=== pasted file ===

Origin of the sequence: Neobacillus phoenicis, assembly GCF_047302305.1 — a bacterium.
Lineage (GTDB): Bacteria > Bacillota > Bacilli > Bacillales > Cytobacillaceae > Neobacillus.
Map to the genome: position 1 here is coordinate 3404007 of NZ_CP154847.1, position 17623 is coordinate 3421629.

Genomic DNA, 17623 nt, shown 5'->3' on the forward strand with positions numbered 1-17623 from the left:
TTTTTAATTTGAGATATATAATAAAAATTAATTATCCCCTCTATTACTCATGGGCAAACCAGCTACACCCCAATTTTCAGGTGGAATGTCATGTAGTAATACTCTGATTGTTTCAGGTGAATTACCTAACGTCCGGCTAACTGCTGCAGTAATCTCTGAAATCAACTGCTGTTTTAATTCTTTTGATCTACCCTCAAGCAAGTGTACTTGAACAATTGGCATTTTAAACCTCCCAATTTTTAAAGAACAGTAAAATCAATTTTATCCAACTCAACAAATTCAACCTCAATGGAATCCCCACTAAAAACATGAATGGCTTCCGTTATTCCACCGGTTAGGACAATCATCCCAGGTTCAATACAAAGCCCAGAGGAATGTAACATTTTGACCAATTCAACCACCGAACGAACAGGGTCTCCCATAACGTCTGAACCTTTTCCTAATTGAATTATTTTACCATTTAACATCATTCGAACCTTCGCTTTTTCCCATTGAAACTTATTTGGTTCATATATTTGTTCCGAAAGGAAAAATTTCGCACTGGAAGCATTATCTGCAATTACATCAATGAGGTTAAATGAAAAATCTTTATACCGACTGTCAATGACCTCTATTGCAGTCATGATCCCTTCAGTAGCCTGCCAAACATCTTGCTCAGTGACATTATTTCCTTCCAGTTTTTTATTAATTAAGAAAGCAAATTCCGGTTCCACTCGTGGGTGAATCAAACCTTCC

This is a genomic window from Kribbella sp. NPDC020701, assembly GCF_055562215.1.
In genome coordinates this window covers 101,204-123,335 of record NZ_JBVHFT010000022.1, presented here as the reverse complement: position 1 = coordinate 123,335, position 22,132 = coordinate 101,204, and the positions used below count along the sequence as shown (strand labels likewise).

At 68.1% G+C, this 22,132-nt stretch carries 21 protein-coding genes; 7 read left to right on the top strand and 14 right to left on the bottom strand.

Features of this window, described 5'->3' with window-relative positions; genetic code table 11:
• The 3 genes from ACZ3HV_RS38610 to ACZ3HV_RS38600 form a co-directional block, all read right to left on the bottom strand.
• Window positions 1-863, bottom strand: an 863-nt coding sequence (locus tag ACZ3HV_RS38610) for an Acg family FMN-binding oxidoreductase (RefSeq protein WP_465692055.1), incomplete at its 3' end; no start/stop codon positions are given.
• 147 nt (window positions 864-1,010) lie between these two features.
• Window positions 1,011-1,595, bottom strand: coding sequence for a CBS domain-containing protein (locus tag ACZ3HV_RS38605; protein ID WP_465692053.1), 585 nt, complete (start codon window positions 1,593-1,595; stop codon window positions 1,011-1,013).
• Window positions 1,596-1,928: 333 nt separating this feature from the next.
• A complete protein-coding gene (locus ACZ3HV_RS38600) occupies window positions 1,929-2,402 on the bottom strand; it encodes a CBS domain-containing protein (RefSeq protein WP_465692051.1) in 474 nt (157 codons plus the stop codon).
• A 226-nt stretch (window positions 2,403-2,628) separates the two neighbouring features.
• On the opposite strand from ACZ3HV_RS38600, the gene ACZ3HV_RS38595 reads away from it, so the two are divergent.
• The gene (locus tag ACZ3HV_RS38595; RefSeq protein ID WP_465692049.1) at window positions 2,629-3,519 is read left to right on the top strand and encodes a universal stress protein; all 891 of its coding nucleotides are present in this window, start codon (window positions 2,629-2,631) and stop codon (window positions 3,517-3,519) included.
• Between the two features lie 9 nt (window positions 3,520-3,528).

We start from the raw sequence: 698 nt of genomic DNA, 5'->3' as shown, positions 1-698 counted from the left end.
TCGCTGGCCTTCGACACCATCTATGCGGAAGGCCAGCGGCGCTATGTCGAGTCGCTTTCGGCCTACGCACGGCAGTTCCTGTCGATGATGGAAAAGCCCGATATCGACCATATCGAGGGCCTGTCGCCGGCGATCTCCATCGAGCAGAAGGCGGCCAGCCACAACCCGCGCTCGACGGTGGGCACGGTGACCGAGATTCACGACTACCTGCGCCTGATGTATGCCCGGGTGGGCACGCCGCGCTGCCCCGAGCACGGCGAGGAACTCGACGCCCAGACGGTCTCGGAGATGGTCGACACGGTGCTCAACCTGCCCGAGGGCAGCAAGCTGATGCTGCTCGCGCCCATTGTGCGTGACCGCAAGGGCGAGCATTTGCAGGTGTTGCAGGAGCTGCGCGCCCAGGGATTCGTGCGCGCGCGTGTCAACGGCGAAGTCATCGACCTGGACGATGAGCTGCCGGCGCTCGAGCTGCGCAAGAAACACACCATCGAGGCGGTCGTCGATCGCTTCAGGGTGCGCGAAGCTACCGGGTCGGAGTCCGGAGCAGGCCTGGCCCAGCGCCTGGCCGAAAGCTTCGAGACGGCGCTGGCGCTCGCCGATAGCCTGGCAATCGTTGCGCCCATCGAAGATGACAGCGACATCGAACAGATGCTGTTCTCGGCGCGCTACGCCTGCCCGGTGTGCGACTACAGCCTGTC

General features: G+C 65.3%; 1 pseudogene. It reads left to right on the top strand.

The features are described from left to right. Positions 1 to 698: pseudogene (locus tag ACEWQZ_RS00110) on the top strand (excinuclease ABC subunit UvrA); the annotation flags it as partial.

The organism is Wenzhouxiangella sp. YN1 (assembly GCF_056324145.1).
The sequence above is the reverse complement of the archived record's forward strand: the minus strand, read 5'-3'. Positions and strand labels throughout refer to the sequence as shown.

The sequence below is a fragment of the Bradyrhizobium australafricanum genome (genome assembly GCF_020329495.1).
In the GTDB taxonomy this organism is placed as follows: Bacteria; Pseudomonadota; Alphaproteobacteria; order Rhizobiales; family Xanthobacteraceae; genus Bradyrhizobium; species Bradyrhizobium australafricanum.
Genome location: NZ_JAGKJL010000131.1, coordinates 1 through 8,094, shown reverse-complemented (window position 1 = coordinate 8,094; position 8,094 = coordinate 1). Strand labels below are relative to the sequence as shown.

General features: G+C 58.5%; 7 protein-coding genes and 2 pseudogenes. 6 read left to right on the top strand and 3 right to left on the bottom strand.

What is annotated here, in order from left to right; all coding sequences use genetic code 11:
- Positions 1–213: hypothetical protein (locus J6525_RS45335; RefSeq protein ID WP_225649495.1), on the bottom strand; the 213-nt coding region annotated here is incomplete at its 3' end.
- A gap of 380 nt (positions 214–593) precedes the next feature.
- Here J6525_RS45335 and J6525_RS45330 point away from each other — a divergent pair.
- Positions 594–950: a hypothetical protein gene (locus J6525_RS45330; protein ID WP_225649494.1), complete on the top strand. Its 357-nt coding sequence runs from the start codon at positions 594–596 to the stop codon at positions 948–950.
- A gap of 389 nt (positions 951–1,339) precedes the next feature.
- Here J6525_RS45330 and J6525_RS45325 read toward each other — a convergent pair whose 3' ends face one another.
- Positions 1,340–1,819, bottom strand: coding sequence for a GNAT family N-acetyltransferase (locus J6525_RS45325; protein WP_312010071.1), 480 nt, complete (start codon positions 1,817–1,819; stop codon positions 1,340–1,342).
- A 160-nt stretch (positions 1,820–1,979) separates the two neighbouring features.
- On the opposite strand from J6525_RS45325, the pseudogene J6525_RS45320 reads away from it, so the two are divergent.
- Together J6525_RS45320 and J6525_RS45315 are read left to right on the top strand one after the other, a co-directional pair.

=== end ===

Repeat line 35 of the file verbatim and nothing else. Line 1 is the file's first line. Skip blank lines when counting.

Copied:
- A gap of 389 nt (positions 951–1,339) precedes the next feature.